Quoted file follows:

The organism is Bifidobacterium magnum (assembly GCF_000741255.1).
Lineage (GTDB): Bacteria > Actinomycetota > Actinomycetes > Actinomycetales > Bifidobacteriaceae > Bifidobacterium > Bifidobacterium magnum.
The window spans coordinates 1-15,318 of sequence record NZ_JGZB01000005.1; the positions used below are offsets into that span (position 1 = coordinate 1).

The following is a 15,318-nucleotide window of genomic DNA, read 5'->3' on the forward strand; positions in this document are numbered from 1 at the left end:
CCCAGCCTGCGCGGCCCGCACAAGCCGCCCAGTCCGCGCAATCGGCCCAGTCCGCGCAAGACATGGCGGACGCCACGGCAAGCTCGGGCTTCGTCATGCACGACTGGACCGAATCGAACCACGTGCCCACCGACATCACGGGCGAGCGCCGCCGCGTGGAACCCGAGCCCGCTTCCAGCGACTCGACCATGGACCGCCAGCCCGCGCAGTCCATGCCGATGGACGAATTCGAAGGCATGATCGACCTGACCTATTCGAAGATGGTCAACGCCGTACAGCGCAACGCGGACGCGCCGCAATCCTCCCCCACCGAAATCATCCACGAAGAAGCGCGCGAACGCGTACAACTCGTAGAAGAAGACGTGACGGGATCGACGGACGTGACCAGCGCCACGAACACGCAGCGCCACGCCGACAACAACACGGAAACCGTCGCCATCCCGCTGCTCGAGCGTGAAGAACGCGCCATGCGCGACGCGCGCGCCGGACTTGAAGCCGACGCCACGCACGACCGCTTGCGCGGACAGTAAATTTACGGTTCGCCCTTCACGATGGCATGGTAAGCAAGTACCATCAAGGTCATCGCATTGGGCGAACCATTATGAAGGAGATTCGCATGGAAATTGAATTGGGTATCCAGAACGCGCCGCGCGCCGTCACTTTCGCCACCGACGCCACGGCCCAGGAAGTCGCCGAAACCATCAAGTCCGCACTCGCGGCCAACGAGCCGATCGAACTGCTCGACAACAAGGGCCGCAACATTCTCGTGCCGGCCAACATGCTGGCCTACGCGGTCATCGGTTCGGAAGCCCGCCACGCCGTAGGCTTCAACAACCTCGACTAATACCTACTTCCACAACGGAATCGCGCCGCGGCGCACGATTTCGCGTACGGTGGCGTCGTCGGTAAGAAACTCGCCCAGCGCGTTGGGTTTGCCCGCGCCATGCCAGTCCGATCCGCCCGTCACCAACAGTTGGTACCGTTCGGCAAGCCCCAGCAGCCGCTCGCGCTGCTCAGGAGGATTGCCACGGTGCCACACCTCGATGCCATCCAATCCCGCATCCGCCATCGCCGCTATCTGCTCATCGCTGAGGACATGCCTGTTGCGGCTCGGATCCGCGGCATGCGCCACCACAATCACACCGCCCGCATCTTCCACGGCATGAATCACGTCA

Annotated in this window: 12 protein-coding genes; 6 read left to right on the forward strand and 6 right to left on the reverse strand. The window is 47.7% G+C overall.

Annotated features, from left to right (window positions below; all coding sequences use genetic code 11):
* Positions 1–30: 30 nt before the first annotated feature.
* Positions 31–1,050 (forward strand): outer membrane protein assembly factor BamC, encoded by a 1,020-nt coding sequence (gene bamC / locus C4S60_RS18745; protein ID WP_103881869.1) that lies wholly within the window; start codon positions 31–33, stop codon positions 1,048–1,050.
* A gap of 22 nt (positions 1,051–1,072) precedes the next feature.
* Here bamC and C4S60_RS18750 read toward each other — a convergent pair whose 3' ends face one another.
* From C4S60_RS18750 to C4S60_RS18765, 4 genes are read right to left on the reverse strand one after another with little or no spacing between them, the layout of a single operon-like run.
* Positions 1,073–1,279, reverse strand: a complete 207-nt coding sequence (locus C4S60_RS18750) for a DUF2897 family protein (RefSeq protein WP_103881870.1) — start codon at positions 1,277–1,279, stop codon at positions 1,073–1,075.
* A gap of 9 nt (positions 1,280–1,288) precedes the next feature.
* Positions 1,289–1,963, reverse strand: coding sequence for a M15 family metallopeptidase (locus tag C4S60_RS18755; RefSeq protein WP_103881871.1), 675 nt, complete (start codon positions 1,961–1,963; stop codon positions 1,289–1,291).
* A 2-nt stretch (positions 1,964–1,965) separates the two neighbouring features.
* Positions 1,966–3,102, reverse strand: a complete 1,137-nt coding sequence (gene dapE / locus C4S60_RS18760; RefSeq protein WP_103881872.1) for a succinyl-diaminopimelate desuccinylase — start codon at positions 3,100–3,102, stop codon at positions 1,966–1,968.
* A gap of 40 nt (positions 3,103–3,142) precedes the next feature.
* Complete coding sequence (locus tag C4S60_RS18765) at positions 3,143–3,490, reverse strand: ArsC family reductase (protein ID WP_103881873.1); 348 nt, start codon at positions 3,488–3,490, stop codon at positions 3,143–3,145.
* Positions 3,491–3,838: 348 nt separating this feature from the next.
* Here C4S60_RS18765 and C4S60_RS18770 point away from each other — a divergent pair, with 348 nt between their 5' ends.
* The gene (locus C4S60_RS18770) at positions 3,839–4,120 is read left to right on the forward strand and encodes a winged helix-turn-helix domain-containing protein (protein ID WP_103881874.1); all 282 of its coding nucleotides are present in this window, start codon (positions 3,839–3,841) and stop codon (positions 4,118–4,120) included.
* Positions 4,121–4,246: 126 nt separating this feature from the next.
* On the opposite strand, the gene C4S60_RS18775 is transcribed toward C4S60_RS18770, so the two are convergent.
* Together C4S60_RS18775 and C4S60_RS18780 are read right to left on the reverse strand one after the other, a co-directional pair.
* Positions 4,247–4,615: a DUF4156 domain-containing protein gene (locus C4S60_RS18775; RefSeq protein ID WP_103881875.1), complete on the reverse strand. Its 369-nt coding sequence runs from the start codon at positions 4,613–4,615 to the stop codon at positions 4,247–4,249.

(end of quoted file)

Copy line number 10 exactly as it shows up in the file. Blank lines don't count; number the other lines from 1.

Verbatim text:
* A gap of 22 nt (positions 1,051–1,072) precedes the next feature.